Shania Twain’s vocals fronted a bunch of heavily produced records that topped the charts in the late ’90s. More power to her!

    Jon–
    Yes, I read the Hall-of-Fame “criteria”–a bunch of formal sounding verbiage that boils down to “Vote for a person if you believe they deserve to be in the Hall of Fame.” So what.

    NM–

    “Ah. So the Country Music Hall of Fame exists to ratify your prejudices? ”
    “You may not think that my point has any merit.”

    I don’t consider my opinions prejudices. They’re simply my opinions. I’m not prejudiced against Shania Twain because she’s Canadian or Indian or Swiss or whatever. The Country Music Hall of Fame exists to do whatever the owners of the property want to do with it.

    I didn’t say your opinion has no merit. It has plenty of merit. I just happen not to agree with the part that equates Rogers and Twain. As far as your analysis of why Rogers has not been inducted: I don’t disagree with it.

  43. Jon
    June 4, 2012 at 10:42 am

    Apparently, it hasn’t occurred to luckyoldsun that, when you make the argument that Kenny Rogers’ records are country while Shania Twain’s aren’t because of the way they sound, then any other anonymous internet troll can come along and – with equal legitimacy – make the argument that Merle Haggard’s records are country while Kenny Rogers aren’t because of the way they sound. But the way that records sound has never been the alpha and omega of why some music is considered country and other music isn’t, and sometimes it’s been neither the alpha *nor* the omega.

    Yes, I read the Hall-of-Fame “criteria”–a bunch of formal sounding verbiage that boils down to “Vote for a person if you believe they deserve to be in the Hall of Fame.” So what.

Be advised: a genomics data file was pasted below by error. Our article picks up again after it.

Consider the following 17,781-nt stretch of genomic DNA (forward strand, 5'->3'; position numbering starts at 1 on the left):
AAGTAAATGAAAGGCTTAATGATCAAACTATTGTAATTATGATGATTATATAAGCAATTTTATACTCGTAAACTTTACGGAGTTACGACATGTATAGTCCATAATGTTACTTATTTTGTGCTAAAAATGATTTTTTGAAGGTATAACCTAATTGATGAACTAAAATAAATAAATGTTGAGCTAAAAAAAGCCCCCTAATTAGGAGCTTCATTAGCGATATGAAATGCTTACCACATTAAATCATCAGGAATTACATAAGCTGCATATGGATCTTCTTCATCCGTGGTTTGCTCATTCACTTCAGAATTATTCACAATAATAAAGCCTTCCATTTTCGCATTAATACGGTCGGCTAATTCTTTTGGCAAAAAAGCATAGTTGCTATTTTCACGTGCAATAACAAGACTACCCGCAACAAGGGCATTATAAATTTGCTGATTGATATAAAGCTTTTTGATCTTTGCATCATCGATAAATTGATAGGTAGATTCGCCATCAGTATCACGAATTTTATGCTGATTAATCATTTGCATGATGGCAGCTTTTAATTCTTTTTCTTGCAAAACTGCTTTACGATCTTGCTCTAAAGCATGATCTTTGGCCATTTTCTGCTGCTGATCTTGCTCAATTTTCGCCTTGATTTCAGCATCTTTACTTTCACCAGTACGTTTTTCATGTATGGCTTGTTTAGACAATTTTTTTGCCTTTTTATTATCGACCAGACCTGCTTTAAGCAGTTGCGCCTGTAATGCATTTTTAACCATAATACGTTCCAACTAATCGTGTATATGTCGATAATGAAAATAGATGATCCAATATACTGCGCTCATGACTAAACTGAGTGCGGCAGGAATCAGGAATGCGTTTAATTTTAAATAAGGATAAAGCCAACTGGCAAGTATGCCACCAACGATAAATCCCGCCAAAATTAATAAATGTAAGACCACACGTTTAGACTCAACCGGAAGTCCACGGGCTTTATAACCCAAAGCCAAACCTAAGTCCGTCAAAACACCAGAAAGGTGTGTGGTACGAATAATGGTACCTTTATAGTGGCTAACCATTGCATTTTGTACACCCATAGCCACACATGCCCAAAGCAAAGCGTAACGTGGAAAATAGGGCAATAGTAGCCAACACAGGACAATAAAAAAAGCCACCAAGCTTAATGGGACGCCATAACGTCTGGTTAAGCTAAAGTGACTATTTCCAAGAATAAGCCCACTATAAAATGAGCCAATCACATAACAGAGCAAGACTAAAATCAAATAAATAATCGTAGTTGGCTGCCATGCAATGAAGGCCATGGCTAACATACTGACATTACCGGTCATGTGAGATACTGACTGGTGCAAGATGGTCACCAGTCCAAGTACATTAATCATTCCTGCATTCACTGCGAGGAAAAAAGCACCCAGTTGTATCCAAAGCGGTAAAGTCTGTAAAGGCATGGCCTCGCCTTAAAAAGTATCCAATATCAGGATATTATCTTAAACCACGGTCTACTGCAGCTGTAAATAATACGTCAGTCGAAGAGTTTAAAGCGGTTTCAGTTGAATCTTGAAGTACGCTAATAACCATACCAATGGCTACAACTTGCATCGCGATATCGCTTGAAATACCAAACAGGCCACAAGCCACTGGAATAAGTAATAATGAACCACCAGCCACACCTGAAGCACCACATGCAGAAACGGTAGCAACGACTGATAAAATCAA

Well, then, what are you complaining for? That a bunch of reasonably well-informed, reasonably thoughtful people who actually know something about country music and the country music industry haven’t so far shared your belief? That would suggest that you do, in fact, believe that the Country Music Hall of Fame exists to ratify your prejudices (which, by the way, is a perfectly accurate word here). Which it doesn’t.

  44. nm
    June 4, 2012 at 2:21 pm

    I don’t consider my opinions prejudices.

    One never does.

  45. Daniel
    June 4, 2012 at 2:49 pm

    Aside from Kenny Rogers amazing solo career, he made some great duets records with Dolly Parton and Dottie West. He gave Dottie two gold albums( the only ones of her career) and I believe his duet with Dolly( Island In The Streams) is one of only a handful of multiple million selling country singles from the 80’s or any era. He played a pivotal role in the globalization of country music. One only has to look at Lionel Richees recent #1 album to know he is still relevant and overdue for induction. Barry: I have really enjoyed reading your great ‘No Depression’ articles. Thanks for encouraging a middle age man( who does not have the best diction in the world) to voice his opinion.